Estimating Flow Conditions for River Models

by William J. Grenney, (M.ASCE), Asst. Prof. of Civ. and Environmental Engrg.; Utah State Univ., Logan, Utah,
David S. Bowles, (A.M.ASCE), Grad. Research Asst.; Utah Water Research Lab., Utah State Univ., Logan, Utah,

Serial Information: Journal of the Environmental Engineering Division, 1976, Vol. 102, Issue 4, Pg. 693-707

Document Type: Journal Paper


River water quality models are important management tools for assessing the impact of point and diffuse pollution loads on the chemical and biological characteristics of the water at various points in a river network. In a river basin, the magnitude of the flow at any point and time is a dominant characteristic affecting pollutant concentrations. Flows from headwaters, surface and subsurface lateral inflow, point loads, and diversions, are input as boundary conditions to water quality models so that the flow at any location on the river network can be computed. This paper describes a man-in-the-loop computer model developed to utilize available historical streamflow data and user judgement to estimate flow boundary conditions for a water quality model. Applications of the model include the efficient allocation of irrigation water, and performing mass balances on any conservative substance, such as salinity.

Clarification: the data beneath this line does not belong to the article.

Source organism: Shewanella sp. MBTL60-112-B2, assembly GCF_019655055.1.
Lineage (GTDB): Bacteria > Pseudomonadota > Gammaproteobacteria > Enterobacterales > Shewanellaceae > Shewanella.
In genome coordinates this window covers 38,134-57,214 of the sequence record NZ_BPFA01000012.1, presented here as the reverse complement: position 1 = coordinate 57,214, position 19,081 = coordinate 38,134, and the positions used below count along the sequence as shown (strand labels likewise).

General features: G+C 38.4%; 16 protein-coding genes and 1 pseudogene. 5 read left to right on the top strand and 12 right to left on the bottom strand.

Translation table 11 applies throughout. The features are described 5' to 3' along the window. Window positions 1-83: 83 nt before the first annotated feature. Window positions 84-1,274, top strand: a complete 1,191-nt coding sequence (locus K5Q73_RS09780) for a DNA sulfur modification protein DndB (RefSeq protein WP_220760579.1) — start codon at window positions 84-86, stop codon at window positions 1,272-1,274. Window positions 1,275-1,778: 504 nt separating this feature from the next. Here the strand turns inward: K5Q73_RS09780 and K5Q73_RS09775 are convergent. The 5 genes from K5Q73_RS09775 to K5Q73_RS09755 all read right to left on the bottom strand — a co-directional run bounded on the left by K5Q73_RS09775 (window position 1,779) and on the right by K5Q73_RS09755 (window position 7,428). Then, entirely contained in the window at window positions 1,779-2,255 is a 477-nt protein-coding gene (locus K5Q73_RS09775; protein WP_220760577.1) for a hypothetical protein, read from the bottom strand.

Subject Headings: Water quality | Water pollution | Computer models | Water flow | Salt water | Water conservation | River flow | Streamflow

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